Relying on Windsurfing Int'l Inc. v. AMF Inc., 828 F.2d 755 (Fed. Cir. 1987), and its progeny, plaintiff maintains that the dismissal of its claims with prejudice divests this court of jurisdiction over defendants' § 1119 counterclaim. In Windsurfing Int'l, after filing a suit for patent infringement, the plaintiff sent letters to the defendant demanding that it cease using "Windsurfer" to refer to one of its products and threatening "more formal proceedings" if the defendant did not comply with its request. Id. at 756. Defendant complied, but subsequently filed a counterclaim to cancel the plaintiff's "windsurfer" trademark, arguing that the "windsurfer" mark was generic and thus did not function as a trademark. The plaintiff moved to dismiss the defendant's trademark counterclaim for lack of subject matter jurisdiction, arguing that the defendant "had alleged insufficient facts to create a case or controversy under Article III of the Constitution." Id. The trial court denied the plaintiff's motion to dismiss and found in favor of the defendant on the merits of its counterclaim. The Federal Circuit vacated the judgment.

  Noting that "[a] justiciable controversy is one that touches the legal relations of parties having adverse legal interests," id. at 758 (citing Aetna Life Ins. Co. v. Haworth, 300 U.S. 227, 240-241 (1937)), the court explained:
[T]he defendant's "desire" to use "windsurfer" and "windsurfing" descriptively may render its commercial interests adverse to those of [the plaintiff], but absent a combination of [the defendant's] use of the mark and threats or suits by [the plaintiff], the legal interests of [the plaintiff and defendant] are not adverse.
Id. at 758 (emphasis added).
  The Windsurfing Int'l court continued:
Under the Lanham Act, district courts have the power to cancel registrations, but only in an "action involving a registered mark." 15 U.S.C. § 1119. "Involving" cannot mean the mere presence of a registered trademark, but must be read as involving the right to use the mark and thus the right to maintain the registration. There must, therefore, be something beyond the mere competitor status of the parties to confer jurisdiction. Such a basis may, for example, be a suit for trademark infringement, or a "case of actual controversy" referred to in the Declaratory Judgment Act, 28 U.S.C. § 2201.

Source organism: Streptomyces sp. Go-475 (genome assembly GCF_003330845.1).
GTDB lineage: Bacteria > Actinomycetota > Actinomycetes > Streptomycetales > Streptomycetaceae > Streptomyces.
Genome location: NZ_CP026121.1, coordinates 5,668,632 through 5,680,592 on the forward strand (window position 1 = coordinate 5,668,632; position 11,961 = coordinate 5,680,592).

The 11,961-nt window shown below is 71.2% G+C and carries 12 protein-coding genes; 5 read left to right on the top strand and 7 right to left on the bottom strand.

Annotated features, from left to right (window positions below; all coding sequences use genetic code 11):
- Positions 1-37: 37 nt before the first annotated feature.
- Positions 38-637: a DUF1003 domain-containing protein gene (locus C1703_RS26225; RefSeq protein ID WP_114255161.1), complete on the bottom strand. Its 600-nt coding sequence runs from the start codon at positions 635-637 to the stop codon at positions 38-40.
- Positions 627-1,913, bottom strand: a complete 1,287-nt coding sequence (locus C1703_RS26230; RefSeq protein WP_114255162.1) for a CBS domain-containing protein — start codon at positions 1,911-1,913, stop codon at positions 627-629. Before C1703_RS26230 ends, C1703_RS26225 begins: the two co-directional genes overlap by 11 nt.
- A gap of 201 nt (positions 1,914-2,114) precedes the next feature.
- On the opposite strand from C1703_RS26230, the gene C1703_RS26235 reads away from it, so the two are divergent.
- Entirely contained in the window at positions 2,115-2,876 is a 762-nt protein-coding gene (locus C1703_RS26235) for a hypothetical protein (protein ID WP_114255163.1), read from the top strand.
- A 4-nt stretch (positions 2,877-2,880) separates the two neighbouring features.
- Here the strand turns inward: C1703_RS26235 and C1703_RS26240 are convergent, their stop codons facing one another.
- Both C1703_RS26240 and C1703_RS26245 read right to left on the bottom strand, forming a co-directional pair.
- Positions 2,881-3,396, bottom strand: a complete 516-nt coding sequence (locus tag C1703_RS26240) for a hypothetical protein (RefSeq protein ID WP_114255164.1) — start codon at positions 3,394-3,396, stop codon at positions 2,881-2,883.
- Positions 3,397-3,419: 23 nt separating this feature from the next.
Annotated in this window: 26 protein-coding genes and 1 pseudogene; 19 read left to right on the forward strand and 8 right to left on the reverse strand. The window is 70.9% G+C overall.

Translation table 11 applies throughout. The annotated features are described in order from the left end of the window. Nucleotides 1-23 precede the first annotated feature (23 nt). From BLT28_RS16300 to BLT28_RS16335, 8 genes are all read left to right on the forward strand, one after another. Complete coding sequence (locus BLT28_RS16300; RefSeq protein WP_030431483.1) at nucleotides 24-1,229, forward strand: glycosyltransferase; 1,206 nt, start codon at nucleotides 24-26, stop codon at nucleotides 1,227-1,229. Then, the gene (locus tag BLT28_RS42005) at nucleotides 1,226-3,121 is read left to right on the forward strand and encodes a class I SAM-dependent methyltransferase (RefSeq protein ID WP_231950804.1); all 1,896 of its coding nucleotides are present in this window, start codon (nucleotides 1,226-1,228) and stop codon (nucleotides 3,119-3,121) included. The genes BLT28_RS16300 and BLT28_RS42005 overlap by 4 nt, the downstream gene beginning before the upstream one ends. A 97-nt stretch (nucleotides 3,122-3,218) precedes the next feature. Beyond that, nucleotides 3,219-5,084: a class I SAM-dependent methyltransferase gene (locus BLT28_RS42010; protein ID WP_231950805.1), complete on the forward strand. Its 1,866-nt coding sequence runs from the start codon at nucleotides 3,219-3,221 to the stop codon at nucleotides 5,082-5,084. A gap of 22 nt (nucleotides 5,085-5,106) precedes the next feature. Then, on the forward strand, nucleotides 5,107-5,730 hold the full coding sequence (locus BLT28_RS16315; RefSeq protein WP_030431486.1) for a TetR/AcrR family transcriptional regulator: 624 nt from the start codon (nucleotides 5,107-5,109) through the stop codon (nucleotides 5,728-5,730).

Id. at 758-59 (internal citations omitted).

  Relying on the Second Circuit's definition of "case or controversy," id. at 757, the court concluded that the defendant's status as a competitor of the plaintiff did not "create such an `actual controversy' effective to create jurisdiction in the district court." Id. at 759.

  The facts in the instant case compel a similar result. Plaintiff has sought dismissal of its claims with prejudice, which would bar any suit based on defendants' current or past use of the "CIBER" mark. In the absence of such an infringement suit, or the threat of such a suit, there is no justiciable case or controversy.

  Defendants' assertion that "plaintiff will most assuredly reassert a claim for trademark infringement if and when defendants' business expands or changes in any way," does not dictate a contrary outcome. Defendants state that they "have every intention of expanding their business to serve additional clients and, if the opportunity presents itself, expanding the business into areas outside of the field of nuclear records management." Defendants' stated "intentions" with respect to their use of "CIBER," without more, however, are insufficient to create a justiciable controversy. As the court stated in Aetna, a "difference or dispute of a hypothetical or abstract character" does not qualify as a justiciable controversy under Article III. Compare G. Heileman Brewing Co., Inc. v. Anheuser-Busch, Inc., 873 F.2d 985, 991 (7th Cir. 1989) (finding "actual controversy" requisite to maintaining declaratory judgment action to invalidate trademark because "[b]y making active preparations [plaintiff] has shown that he has more than a mere speculative interest in the validity and applicability of the [defendant's trademark]. His interest is direct, real, and immediate, not a mere academic one.") (quoting 6A J. Moore, Moore's Federal Practice ¶ 57.20, at 57-217).

  A similar factual scenario was contemplated by the Federal Circuit in Super Sack Manufacturing Corp. v. Chase Packaging Corp., 57 F.3d 1054 (Fed. Cir. 1995). The plaintiff in Super Sack brought a patent infringement action against the defendant, who in turn filed a counterclaim for declaratory judgments of both noninfringement and invalidity. Before trial, the plaintiff filed a motion to dismiss, in which it "unconditionally agree[d] not to sue [defendant] for infringement as to any claim of the patents-in-suit based upon the products currently manufactured and sold by [defendant]." Id. at ...